STUDY: Spring 2020 School Closures May Result in $7 Billion Lifetime Earnings Loss to Wisconsin Students

Cost of incomplete curriculum reveals impact of school closures, virtual learning

The News: A new study from the Wisconsin Institute for Law & Liberty (WILL) estimates that spring 2020 school closures and incomplete curriculums could cost Wisconsin students more than $7 billion in lifetime earnings losses. The study, that only examines curriculum completion during the spring 2020 school closures, provides a stark warning about the potential costs of learning loss due to school building closures in the 2020-21 school year.

The Quote: WILL Research Director, Will Flanders, said, “School closures and the loss of in-person learning have had real costs. Whether it is the cost to lifetime earnings as a result of curriculum loss, or the immense social costs that are impossible to measure, it is critical that policymakers follow the science and prioritize in-person learning to prevent students from falling behind.”

Diving Deeper: The Wisconsin Department of Public Instruction (DPI) recently released a report that detailed school district responses to the arrival of the COVID-19 pandemic in the spring of 2020. The report includes key information on the extent to which school districts were able to complete their curriculum during the spring 2020 semester. 

Using common methods from education research, WILL Research Director, Will Flanders, author of Dreams Deferred: The Economic Cost of Learning Loss in Wisconsin, estimates the lifelong earnings cost of the incomplete curriculums in spring 2020.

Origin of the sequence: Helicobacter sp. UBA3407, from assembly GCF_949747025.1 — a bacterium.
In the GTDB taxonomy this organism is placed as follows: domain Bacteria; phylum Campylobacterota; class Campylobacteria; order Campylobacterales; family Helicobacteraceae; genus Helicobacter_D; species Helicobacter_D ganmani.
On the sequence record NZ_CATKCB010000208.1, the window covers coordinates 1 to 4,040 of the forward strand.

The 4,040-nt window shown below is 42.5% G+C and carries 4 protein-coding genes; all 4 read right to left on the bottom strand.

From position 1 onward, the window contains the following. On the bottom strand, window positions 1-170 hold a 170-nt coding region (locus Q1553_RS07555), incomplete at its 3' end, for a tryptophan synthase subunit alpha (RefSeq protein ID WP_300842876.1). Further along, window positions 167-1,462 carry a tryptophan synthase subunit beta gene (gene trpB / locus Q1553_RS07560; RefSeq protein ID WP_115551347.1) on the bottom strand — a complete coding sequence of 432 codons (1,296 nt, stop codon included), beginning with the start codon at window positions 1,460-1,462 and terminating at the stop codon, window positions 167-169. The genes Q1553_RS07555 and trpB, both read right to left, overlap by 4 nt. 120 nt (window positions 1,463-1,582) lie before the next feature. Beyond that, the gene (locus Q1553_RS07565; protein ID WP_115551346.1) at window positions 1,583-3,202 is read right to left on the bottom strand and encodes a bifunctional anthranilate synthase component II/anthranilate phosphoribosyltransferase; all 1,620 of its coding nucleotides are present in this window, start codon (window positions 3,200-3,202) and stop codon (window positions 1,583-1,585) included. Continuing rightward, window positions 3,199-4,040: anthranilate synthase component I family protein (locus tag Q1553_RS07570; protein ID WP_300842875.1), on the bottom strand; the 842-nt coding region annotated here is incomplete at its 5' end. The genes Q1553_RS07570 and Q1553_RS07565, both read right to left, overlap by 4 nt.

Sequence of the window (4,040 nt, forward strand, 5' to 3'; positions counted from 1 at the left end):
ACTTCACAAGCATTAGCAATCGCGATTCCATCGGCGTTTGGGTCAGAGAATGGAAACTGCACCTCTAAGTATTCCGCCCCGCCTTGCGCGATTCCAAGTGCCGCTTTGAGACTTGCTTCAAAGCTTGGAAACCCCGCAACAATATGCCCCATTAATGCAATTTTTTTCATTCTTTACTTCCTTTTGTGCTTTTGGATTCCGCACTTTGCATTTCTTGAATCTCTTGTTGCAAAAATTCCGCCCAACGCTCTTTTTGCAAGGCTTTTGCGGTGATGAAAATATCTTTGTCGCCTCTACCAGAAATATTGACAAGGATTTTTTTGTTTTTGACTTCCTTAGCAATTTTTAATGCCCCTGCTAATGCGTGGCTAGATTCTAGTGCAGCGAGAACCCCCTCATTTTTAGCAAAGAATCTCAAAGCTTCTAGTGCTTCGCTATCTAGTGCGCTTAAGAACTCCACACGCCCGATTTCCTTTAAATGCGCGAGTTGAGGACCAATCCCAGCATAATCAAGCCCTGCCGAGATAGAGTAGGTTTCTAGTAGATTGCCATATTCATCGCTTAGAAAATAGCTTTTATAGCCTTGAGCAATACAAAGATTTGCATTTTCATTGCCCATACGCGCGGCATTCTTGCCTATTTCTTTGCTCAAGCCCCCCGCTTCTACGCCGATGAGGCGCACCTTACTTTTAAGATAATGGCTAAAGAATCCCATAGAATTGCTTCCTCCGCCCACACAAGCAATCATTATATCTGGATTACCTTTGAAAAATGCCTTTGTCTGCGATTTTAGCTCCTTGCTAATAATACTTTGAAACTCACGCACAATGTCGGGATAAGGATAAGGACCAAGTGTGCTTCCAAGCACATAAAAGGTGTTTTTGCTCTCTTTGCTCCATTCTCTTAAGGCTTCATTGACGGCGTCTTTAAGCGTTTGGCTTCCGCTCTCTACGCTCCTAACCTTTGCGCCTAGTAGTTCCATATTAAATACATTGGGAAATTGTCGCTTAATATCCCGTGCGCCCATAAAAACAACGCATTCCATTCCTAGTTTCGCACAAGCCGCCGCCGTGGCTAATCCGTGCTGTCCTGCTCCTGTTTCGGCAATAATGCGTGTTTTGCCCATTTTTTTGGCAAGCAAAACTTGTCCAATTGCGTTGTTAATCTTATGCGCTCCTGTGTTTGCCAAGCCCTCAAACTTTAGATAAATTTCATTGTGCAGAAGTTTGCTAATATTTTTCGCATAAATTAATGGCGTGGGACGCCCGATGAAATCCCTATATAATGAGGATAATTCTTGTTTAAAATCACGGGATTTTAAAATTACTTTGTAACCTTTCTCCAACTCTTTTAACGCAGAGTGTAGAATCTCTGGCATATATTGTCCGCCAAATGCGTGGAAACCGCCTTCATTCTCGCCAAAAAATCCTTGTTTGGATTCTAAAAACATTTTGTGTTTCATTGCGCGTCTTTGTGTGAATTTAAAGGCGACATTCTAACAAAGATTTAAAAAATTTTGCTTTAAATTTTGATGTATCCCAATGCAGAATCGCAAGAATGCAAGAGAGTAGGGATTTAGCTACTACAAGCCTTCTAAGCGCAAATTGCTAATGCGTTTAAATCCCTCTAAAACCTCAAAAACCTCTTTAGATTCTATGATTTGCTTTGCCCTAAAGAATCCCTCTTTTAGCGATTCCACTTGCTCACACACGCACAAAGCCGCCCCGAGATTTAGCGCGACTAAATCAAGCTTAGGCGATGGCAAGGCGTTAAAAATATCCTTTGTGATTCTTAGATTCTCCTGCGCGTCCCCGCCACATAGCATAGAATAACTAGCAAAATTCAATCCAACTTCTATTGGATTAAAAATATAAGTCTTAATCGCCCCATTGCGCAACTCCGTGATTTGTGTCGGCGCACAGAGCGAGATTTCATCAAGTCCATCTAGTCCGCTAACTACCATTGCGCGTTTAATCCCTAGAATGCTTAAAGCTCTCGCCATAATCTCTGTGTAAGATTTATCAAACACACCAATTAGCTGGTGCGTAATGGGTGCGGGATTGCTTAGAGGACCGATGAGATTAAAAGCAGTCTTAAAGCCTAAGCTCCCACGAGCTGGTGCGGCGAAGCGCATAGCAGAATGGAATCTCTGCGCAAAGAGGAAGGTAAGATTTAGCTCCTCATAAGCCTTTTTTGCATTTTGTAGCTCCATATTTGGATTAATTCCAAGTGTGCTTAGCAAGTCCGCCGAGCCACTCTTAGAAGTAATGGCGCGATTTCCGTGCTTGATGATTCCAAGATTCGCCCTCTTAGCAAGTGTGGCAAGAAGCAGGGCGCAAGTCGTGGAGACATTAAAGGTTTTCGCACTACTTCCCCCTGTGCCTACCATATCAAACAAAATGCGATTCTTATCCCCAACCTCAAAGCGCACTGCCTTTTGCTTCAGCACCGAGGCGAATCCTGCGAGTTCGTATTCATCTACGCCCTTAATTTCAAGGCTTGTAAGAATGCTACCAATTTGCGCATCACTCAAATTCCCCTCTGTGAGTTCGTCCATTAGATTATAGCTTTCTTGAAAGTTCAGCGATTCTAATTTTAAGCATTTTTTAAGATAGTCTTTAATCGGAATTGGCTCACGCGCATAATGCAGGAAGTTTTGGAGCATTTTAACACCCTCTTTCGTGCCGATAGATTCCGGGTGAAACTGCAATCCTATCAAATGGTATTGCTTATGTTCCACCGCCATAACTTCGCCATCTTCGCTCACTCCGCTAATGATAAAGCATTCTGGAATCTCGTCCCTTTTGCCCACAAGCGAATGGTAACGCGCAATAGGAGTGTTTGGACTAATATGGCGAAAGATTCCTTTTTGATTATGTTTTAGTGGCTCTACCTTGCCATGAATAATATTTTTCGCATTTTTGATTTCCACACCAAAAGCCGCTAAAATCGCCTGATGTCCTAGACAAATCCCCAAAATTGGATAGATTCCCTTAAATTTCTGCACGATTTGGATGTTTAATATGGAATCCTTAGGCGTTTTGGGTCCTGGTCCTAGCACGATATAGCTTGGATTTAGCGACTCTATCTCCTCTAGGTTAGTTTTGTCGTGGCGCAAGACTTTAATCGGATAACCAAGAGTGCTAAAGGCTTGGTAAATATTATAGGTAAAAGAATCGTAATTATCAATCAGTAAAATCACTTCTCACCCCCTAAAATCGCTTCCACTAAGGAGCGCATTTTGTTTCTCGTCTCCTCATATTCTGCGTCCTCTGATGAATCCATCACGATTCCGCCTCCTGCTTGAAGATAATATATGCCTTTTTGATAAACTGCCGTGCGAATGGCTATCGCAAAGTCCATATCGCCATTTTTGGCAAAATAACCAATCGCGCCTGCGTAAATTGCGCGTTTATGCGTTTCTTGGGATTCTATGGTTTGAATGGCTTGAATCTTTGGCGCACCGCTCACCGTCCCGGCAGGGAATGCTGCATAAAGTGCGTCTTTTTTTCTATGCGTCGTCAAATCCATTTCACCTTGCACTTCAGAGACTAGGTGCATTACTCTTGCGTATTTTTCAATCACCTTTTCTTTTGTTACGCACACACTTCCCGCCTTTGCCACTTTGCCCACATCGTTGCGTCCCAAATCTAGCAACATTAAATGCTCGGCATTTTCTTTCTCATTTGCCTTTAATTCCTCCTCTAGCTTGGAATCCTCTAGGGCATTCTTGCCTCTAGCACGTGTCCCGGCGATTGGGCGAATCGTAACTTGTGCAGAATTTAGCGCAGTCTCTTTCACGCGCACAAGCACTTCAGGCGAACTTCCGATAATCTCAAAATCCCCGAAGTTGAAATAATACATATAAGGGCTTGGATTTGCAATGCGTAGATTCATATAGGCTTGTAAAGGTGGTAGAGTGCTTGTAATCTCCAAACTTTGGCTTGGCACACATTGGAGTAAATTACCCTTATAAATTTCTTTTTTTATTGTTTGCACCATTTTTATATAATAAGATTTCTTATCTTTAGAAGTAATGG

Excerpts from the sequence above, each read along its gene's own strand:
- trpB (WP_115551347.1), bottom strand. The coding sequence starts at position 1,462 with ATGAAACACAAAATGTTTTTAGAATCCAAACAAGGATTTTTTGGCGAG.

• Schools failed to complete more than 10% of curriculum on average. Averaging across all districts, about 12.5% of curriculum went incomplete during the 2020 spring semester. Larger districts completed marginally less curriculum on average.
  • The lifetime cost of spring 2020 school closures tops $7 billion. From just the earliest portion of the pandemic, this report estimates that those in school will lose $7 billion in lifetime earnings as a result of learning lost during the pandemic.
  • Curriculum completion varies across districts. Some districts report completing 100% of curriculum, while others report completing as little as 61% of curriculum.
  • Districts with more low-income students completed less curriculum. A district with 100% low-income students would be expected to complete 7% less curriculum than a district with no low-income students.


The Takeaway: Policymakers must work to get students back in school for in-person learning. The cost to lifetime earnings of the pandemic just in the spring of 2020 should open the eyes of those who do not see an urgent need to get children back into the classroom. This doesn’t even count the numerous unmeasurable social costs accruing as a result of students staying home.


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